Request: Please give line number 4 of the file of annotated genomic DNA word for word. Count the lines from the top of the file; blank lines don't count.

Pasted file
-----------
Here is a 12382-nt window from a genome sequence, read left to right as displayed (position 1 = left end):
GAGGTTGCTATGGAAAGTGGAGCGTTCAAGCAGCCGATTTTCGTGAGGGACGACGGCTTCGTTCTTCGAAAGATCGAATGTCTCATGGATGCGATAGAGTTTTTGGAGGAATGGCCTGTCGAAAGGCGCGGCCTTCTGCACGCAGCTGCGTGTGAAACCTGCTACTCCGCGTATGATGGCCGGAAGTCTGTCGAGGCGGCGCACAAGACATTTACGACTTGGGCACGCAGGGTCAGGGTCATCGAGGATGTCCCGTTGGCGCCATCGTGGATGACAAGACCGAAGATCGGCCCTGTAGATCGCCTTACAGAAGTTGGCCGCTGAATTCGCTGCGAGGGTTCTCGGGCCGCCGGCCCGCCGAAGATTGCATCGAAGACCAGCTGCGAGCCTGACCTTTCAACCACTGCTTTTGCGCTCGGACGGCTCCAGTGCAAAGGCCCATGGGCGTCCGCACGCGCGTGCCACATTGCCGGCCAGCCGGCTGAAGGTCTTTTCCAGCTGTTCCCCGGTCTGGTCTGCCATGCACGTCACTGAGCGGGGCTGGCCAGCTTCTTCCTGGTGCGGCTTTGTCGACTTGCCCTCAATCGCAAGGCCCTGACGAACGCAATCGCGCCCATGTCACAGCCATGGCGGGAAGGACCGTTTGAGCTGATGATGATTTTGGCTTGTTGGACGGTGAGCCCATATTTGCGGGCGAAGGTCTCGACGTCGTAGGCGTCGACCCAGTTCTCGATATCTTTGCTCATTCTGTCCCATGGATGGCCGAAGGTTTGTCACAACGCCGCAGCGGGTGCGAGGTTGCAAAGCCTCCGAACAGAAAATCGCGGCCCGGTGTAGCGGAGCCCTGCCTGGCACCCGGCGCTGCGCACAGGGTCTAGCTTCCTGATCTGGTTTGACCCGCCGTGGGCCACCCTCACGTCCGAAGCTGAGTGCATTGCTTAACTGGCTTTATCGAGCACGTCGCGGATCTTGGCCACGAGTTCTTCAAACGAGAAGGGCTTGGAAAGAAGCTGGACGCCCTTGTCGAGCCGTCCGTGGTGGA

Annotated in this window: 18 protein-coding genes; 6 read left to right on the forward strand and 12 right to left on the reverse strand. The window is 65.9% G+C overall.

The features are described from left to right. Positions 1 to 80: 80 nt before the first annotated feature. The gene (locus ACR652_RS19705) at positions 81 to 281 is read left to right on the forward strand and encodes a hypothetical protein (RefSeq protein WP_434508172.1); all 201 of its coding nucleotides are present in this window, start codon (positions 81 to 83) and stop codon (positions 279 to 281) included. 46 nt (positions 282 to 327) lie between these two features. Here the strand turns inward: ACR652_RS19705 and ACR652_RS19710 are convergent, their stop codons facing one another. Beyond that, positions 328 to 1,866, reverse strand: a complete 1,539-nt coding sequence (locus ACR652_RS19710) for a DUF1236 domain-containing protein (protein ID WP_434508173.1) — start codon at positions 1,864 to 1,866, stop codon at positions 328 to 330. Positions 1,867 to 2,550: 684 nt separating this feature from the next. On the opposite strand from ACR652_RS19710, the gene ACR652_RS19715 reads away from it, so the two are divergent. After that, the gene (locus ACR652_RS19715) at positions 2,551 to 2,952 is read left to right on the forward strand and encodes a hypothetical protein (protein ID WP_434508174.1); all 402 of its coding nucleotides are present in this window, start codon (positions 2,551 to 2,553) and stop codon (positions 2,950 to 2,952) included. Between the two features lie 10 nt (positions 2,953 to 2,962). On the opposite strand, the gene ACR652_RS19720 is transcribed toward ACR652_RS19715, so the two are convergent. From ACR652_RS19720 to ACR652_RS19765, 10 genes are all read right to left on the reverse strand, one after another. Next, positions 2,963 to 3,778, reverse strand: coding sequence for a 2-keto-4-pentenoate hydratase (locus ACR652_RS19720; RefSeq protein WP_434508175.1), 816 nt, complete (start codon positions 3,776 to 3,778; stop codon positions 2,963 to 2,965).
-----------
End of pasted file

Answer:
The features are described from left to right. Positions 1 to 80: 80 nt before the first annotated feature. The gene (locus ACR652_RS19705) at positions 81 to 281 is read left to right on the forward strand and encodes a hypothetical protein (RefSeq protein WP_434508172.1); all 201 of its coding nucleotides are present in this window, start codon (positions 81 to 83) and stop codon (positions 279 to 281) included. 46 nt (positions 282 to 327) lie between these two features. Here the strand turns inward: ACR652_RS19705 and ACR652_RS19710 are convergent, their stop codons facing one another. Beyond that, positions 328 to 1,866, reverse strand: a complete 1,539-nt coding sequence (locus ACR652_RS19710) for a DUF1236 domain-containing protein (protein ID WP_434508173.1) — start codon at positions 1,864 to 1,866, stop codon at positions 328 to 330. Positions 1,867 to 2,550: 684 nt separating this feature from the next. On the opposite strand from ACR652_RS19710, the gene ACR652_RS19715 reads away from it, so the two are divergent. After that, the gene (locus ACR652_RS19715) at positions 2,551 to 2,952 is read left to right on the forward strand and encodes a hypothetical protein (protein ID WP_434508174.1); all 402 of its coding nucleotides are present in this window, start codon (positions 2,551 to 2,553) and stop codon (positions 2,950 to 2,952) included. Between the two features lie 10 nt (positions 2,953 to 2,962). On the opposite strand, the gene ACR652_RS19720 is transcribed toward ACR652_RS19715, so the two are convergent. From ACR652_RS19720 to ACR652_RS19765, 10 genes are all read right to left on the reverse strand, one after another. Next, positions 2,963 to 3,778, reverse strand: coding sequence for a 2-keto-4-pentenoate hydratase (locus ACR652_RS19720; RefSeq protein WP_434508175.1), 816 nt, complete (start codon positions 3,776 to 3,778; stop codon positions 2,963 to 2,965).